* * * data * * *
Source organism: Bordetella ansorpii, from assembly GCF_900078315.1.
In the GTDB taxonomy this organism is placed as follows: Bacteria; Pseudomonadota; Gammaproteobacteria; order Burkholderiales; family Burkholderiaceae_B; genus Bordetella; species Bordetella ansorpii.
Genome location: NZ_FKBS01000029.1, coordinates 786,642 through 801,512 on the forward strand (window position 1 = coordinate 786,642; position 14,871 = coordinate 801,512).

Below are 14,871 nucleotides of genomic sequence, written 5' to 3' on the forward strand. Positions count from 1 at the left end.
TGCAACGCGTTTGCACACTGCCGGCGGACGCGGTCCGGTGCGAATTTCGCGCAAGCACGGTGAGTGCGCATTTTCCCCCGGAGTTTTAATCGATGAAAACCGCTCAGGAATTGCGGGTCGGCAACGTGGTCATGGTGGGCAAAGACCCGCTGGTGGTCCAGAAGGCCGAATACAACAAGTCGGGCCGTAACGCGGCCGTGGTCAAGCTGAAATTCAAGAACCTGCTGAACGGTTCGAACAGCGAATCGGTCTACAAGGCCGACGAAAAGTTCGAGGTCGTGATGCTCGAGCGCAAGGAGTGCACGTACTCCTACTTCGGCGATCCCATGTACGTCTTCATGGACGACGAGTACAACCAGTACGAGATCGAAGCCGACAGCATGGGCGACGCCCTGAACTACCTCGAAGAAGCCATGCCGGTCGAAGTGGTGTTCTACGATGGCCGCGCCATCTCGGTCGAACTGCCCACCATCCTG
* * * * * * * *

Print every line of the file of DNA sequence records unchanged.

Source organism: Bordetella ansorpii, from assembly GCF_900078315.1.
In the GTDB taxonomy this organism is placed as follows: Bacteria; Pseudomonadota; Gammaproteobacteria; order Burkholderiales; family Burkholderiaceae_B; genus Bordetella; species Bordetella ansorpii.
Genome location: NZ_FKBS01000029.1, coordinates 786,642 through 801,512 on the forward strand (window position 1 = coordinate 786,642; position 14,871 = coordinate 801,512).

Below are 14,871 nucleotides of genomic sequence, written 5' to 3' on the forward strand. Positions count from 1 at the left end.
TGCAACGCGTTTGCACACTGCCGGCGGACGCGGTCCGGTGCGAATTTCGCGCAAGCACGGTGAGTGCGCATTTTCCCCCGGAGTTTTAATCGATGAAAACCGCTCAGGAATTGCGGGTCGGCAACGTGGTCATGGTGGGCAAAGACCCGCTGGTGGTCCAGAAGGCCGAATACAACAAGTCGGGCCGTAACGCGGCCGTGGTCAAGCTGAAATTCAAGAACCTGCTGAACGGTTCGAACAGCGAATCGGTCTACAAGGCCGACGAAAAGTTCGAGGTCGTGATGCTCGAGCGCAAGGAGTGCACGTACTCCTACTTCGGCGATCCCATGTACGTCTTCATGGACGACGAGTACAACCAGTACGAGATCGAAGCCGACAGCATGGGCGACGCCCTGAACTACCTCGAAGAAGCCATGCCGGTCGAAGTGGTGTTCTACGATGGCCGCGCCATCTCGGTCGAACTGCCCACCATCCTG